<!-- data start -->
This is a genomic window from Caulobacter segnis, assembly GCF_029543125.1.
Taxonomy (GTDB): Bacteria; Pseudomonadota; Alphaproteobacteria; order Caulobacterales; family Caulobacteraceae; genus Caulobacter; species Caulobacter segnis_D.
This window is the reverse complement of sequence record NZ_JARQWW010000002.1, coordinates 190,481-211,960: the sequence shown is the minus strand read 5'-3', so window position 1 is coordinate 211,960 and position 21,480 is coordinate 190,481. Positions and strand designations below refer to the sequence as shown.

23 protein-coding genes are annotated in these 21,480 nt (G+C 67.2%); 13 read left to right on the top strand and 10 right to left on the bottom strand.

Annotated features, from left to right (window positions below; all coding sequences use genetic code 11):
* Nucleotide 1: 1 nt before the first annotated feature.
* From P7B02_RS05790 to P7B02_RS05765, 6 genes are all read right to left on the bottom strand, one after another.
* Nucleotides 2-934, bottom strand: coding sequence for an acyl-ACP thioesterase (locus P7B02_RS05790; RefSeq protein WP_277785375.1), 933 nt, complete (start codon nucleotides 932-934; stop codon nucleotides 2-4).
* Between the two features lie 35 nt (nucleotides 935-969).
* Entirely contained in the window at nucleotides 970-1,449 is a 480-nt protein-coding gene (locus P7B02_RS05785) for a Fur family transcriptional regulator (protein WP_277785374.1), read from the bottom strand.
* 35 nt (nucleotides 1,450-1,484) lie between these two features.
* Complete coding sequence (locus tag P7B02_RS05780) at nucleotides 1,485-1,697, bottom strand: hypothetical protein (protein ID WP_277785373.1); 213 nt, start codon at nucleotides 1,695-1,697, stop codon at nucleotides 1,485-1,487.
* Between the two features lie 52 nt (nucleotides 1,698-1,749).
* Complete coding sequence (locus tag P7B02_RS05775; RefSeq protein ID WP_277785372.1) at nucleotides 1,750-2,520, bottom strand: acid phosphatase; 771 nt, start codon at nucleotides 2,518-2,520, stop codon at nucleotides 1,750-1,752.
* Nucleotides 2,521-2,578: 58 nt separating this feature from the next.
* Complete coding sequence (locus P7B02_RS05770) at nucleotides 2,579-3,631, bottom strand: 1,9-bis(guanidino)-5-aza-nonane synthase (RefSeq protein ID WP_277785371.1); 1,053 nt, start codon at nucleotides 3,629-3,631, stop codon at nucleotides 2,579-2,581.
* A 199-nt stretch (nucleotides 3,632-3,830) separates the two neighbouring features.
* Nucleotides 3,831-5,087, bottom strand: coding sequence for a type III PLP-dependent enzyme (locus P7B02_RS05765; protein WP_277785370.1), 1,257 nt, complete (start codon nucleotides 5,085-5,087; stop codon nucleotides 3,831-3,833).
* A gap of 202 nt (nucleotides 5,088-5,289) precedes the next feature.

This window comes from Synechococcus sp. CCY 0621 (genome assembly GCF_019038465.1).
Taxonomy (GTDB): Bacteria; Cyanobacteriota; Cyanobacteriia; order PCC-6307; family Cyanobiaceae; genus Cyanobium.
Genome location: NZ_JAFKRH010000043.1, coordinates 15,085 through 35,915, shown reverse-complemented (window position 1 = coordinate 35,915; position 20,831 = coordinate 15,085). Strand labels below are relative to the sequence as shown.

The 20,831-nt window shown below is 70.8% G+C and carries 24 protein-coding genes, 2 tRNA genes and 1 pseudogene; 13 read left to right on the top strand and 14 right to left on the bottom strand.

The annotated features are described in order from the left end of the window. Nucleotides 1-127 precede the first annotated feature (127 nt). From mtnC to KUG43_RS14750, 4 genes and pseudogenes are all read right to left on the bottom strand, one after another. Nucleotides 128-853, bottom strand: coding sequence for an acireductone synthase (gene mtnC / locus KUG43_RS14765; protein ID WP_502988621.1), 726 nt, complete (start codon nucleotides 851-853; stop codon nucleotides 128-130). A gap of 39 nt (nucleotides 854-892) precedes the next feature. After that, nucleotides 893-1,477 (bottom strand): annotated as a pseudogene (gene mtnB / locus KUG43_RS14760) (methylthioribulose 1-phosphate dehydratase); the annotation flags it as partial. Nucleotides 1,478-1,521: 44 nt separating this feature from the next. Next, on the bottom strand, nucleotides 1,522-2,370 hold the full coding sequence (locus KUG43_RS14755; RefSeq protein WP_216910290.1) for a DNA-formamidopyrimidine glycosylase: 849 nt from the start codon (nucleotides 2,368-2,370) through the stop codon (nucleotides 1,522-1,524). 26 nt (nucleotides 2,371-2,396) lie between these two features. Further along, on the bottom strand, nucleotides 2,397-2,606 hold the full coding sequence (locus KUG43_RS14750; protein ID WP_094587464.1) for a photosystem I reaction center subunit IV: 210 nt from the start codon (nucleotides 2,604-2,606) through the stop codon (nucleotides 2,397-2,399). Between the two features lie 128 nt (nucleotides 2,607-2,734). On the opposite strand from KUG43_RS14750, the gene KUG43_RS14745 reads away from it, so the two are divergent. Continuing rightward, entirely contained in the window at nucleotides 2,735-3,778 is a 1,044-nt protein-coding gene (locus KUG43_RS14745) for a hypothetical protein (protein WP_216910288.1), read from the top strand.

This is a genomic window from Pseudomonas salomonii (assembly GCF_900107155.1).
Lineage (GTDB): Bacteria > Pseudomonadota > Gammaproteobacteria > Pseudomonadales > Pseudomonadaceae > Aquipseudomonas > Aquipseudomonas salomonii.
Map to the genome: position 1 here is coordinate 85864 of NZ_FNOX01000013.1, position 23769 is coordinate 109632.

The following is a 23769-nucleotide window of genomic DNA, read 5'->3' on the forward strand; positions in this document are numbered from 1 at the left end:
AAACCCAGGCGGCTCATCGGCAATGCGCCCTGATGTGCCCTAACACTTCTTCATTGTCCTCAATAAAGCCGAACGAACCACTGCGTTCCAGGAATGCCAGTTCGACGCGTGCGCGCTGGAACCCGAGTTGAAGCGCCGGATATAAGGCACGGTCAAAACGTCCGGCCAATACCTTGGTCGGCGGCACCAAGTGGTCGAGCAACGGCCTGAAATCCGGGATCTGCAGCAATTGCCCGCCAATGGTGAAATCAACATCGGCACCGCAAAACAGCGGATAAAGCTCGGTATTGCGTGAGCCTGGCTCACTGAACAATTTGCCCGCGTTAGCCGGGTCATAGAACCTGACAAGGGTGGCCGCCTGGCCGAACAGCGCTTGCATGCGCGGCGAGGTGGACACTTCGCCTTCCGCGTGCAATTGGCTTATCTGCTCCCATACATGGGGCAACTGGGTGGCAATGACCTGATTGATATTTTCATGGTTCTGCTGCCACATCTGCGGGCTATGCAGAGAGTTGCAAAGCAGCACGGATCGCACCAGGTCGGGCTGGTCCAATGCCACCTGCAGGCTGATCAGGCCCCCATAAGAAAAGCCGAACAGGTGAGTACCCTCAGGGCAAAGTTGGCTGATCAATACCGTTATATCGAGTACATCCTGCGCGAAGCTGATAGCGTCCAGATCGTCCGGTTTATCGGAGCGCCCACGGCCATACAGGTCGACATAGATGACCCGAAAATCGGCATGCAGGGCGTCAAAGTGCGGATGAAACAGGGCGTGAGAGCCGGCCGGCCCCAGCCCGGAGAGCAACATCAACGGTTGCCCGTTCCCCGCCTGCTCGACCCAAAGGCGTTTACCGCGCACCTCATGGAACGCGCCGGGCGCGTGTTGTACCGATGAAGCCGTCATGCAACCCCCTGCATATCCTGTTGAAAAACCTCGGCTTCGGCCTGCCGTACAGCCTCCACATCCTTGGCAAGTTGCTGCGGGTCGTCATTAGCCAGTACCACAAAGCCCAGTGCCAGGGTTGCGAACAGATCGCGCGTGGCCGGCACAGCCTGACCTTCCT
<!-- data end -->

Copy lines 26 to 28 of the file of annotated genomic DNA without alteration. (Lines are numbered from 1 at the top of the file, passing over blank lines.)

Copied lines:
Lineage (GTDB): Bacteria > Pseudomonadota > Gammaproteobacteria > Pseudomonadales > Pseudomonadaceae > Aquipseudomonas > Aquipseudomonas salomonii.
Map to the genome: position 1 here is coordinate 85864 of NZ_FNOX01000013.1, position 23769 is coordinate 109632.

The following is a 23769-nucleotide window of genomic DNA, read 5'->3' on the forward strand; positions in this document are numbered from 1 at the left end: